Enter your mobile number below and we'll send you a link to download the free Kindle App. Then you can start reading Kindle books on your smartphone, tablet, or computer - no Kindle device required.
Getting the download link through email is temporarily not available. Please check back later.
To get the free app, enter your mobile phone number.
How Starbucks Saved My Life: A Son of Privilege Learns to Live Like Everyone Else Paperback – September 2, 2008
|New from||Used from|
See the Best Books of the Month
Want to know our Editors' picks for the best books of the month? Browse Best Books of the Month, featuring our favorite new books in more than a dozen categories.
Frequently Bought Together
Customers Who Bought This Item Also Bought
From Publishers Weekly
Copyright © Reed Business Information, a division of Reed Elsevier Inc. All rights reserved. --This text refers to the Audio CD edition.
Top Customer Reviews
Gill tells his story well and doesn't hold back on the self-deprecation, not at all. His divorce came about for the understandable reason that he met a single, 40ish woman into the arts who lived alone. Mysterious enough for you? So, intrigued and feeling emotionally unmoored with no job, he has an affair and fathers a child. His family is understandably devastated, and the scenes in this memoir of them are wrenching.
Thrown out of the house, with no job, his money runs out and he must learn to be middle class from nearly scratch. He decides Starbucks would work when he reflects how he spends times there and when the local manager and him have one of those conversations blacks and whites have that sound mistrustful but are actually seeking closeness and racial harmony.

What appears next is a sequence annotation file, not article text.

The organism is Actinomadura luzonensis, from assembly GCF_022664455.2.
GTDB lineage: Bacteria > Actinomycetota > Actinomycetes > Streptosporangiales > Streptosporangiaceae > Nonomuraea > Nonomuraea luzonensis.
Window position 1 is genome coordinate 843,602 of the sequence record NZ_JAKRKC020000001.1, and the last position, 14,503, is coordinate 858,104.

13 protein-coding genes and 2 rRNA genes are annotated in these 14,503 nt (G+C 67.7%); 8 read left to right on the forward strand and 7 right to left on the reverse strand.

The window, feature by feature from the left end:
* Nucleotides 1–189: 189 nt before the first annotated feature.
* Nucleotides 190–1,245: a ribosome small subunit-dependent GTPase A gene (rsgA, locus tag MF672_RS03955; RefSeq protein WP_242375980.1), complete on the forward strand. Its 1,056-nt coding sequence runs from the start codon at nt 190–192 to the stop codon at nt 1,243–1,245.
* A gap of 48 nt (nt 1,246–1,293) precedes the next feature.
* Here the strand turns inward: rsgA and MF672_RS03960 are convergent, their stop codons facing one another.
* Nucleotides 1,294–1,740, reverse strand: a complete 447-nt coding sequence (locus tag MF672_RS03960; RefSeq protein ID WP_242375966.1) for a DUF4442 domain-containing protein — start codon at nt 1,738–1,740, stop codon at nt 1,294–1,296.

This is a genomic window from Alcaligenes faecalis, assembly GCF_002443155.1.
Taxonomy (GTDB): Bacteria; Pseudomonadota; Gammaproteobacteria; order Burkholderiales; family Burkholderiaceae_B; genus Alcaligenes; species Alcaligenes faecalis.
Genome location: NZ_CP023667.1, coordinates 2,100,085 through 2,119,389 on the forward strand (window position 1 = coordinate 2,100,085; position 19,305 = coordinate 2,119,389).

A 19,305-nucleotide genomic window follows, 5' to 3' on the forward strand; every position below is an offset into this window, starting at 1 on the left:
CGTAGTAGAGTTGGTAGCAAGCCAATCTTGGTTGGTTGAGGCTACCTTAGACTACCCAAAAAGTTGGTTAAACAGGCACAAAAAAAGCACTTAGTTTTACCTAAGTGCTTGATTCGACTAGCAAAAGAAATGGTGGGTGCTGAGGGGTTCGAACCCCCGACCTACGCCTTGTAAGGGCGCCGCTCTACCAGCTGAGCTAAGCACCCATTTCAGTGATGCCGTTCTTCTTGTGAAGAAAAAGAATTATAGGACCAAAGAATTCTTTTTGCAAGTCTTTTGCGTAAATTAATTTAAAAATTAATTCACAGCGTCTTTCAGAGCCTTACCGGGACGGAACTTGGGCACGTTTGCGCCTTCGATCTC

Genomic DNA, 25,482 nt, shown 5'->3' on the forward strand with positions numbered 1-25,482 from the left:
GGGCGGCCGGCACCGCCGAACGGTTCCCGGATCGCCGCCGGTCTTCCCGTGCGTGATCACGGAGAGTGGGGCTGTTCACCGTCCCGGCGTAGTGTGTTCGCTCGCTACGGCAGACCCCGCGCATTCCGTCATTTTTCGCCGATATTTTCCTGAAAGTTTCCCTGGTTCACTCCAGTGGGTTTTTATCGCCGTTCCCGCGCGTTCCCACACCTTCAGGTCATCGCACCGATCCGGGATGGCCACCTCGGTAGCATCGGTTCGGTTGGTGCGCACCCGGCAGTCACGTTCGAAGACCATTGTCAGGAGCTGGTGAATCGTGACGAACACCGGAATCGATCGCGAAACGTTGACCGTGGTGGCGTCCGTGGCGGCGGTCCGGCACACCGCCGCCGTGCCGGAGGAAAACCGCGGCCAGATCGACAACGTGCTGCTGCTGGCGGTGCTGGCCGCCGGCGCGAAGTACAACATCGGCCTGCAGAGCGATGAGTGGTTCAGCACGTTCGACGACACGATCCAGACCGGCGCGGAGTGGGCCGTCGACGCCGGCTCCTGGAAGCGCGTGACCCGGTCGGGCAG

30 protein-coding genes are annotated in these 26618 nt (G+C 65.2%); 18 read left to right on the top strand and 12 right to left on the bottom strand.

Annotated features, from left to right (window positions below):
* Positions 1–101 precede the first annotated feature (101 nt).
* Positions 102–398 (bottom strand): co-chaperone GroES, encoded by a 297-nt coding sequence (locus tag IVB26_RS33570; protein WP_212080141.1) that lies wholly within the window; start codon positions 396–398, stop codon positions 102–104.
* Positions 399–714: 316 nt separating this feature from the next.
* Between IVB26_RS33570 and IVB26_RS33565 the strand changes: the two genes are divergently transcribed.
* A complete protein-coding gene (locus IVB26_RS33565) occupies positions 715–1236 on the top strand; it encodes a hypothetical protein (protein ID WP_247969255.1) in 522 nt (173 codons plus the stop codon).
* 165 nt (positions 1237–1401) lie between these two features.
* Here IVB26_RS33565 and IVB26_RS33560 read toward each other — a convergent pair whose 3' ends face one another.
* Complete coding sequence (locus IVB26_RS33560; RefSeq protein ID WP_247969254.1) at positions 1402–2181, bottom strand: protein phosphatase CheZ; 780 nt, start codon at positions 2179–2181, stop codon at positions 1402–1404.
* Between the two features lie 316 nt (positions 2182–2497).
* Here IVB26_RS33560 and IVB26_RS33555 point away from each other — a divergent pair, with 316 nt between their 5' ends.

From there, Gill confronts all the things that he'd never learned to do; like the simple self-satisfaction of work, independent living, how to handle solitude, and getting to know people unlike himself. Time and again, Gill points out how his pre-fall opinion of someone and how wrong he was, and his post-fall new, more mature appreciation of them.Read more ›
I got the feeling Gill wrote his memoir and then plugged Starbucks in as it fit. About 20% of the book happens at Starbucks. The rest is devoted to lambasting the advertising industry (they fired Gill), to family and personal tales (often about how clever Gill was as an advertising account manager), and to dozens of dropped names (e.g., tea with Queen Elizabeth, coffee klatch with Robert Frost, assisting Jackie Kennedy in a charitable endeavor, etc.)
The book is about life changes for Gill, but often his epiphanies are over the top. For instance, only after he loses his job, is divorced twice, goes broke and starts work as a Barista does he discover that subways are crowded, that a black woman can run a successful business, that advertising is different from retail, and that a workaholic doesn't spend enough time with his children.